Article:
A photograph of an elderly man surrounded by empty shelves in a supermarket was the catalyst for five students to create the Can Mah! platform, which pairs seniors who need help getting groceries with neighbours who can lend a hand.
Atishay Dikshit, 18, who is among the group that recently graduated from the United World College of South East Asia (UWC), says he and his friends wanted to do something meaningful during the circuit breaker.
He says their goal was to help the elderly get groceries without having to compete for slots on delivery platforms or risk exposure to the coronavirus at supermarkets.
They initially wanted to create a new platform, but decided to integrate it with GoodHood.SG, a free sharing platform, to tap its existing user base. GoodHood allows people to put up items for sale or donation, list ways they can help or respond to specific requests from those living nearby.
Atishay and his friends coded the Can Mah! platform, spending up to nine hours a day on chat app Discord as they worked out the programming, design and interface. They launched it early last month.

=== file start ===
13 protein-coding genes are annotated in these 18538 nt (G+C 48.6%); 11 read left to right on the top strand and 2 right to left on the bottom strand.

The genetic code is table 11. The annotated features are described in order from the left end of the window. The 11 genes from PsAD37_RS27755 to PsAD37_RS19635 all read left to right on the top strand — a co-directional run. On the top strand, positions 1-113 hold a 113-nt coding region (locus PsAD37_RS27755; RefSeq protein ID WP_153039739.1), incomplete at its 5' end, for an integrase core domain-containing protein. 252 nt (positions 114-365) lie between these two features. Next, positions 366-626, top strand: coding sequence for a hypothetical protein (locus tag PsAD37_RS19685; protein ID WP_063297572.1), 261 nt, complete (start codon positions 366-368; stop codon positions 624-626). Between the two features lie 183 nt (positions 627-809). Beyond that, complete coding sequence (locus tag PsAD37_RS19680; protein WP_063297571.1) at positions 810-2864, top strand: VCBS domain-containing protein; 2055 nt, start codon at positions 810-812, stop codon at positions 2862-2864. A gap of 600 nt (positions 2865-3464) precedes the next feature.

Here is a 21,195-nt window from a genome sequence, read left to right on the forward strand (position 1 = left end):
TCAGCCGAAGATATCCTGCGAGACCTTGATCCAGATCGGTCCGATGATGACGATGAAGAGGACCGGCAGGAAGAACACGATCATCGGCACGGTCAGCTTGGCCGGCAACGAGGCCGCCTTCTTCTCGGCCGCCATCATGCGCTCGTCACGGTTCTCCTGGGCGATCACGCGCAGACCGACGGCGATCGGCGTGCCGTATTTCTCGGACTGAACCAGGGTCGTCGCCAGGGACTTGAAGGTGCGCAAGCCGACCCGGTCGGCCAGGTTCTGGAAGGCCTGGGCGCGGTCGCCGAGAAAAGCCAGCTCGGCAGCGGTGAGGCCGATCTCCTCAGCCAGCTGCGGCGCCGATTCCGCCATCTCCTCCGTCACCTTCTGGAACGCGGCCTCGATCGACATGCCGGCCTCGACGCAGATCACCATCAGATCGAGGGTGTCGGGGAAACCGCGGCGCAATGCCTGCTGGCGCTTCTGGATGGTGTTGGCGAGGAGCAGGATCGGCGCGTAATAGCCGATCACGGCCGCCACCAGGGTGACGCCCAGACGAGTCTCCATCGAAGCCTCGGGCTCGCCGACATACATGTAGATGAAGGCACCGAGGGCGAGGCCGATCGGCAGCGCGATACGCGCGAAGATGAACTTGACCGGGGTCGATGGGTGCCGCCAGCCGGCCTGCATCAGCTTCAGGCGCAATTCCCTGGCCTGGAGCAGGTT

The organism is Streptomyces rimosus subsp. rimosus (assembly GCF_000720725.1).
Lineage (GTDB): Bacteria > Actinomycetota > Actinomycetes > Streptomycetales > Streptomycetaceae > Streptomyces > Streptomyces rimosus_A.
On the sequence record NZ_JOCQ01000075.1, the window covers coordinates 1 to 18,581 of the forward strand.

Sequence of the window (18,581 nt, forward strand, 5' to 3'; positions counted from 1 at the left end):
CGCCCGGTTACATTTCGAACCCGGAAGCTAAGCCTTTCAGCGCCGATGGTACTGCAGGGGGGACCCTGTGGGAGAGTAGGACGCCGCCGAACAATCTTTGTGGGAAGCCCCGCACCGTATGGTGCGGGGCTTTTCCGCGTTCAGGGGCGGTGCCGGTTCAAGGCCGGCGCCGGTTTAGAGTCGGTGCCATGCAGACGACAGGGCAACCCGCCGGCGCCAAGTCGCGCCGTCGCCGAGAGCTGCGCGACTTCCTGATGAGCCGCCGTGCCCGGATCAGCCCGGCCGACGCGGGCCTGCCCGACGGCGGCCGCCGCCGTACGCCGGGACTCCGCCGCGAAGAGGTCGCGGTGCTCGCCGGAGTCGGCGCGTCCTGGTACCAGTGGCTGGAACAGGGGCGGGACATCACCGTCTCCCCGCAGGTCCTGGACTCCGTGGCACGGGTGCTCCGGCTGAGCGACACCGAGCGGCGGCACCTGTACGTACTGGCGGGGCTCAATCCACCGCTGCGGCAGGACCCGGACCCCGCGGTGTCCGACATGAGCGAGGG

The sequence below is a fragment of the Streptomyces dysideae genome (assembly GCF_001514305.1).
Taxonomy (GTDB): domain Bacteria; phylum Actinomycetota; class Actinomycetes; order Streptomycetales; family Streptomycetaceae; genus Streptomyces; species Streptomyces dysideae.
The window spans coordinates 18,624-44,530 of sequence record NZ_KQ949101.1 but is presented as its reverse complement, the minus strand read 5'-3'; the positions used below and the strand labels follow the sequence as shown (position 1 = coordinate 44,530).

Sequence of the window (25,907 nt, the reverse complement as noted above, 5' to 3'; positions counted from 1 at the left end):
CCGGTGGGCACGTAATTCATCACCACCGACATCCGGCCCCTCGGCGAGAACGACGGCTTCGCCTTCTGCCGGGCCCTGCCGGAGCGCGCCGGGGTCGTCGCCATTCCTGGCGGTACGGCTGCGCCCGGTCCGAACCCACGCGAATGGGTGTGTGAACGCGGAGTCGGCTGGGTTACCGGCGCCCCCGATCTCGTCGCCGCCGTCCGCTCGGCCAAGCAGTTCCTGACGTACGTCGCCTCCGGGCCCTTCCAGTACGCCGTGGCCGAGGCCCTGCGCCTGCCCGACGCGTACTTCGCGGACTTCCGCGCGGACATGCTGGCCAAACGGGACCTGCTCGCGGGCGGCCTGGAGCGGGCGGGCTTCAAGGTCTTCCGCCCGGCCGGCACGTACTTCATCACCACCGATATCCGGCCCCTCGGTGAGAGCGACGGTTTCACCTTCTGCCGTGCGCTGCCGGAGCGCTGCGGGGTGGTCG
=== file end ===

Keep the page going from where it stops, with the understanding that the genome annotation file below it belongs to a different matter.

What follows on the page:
"UWC has always taught us the importance of giving back. The Singapore community has been so good to us all these years and we just wanted to contribute to the kampung spirit we enjoyed," says Atishay, a permanent resident who moved here from New Delhi with his family 11 years ago.
Two of the co-founders are Singapore citizens and two are student pass holders.
Since the launch, the team has received a $5,000 grant from the Oscar @ SG fund, launched by Temasek Trust, the philanthropic arm of Singapore investment firm Temasek. They will use it to sponsor groceries for vulnerable individuals.
Beyond the current pandemic, Atishay hopes Can Mah! will continue to serve the needs of those vulnerable.
This is the first of a five-part series in collaboration with DBS to showcase people in Singapore who have come together to uplift the community in these trying times
"Even when Singapore goes back to what it was before the pandemic, the platform could still connect the youth and elderly in the community," he says.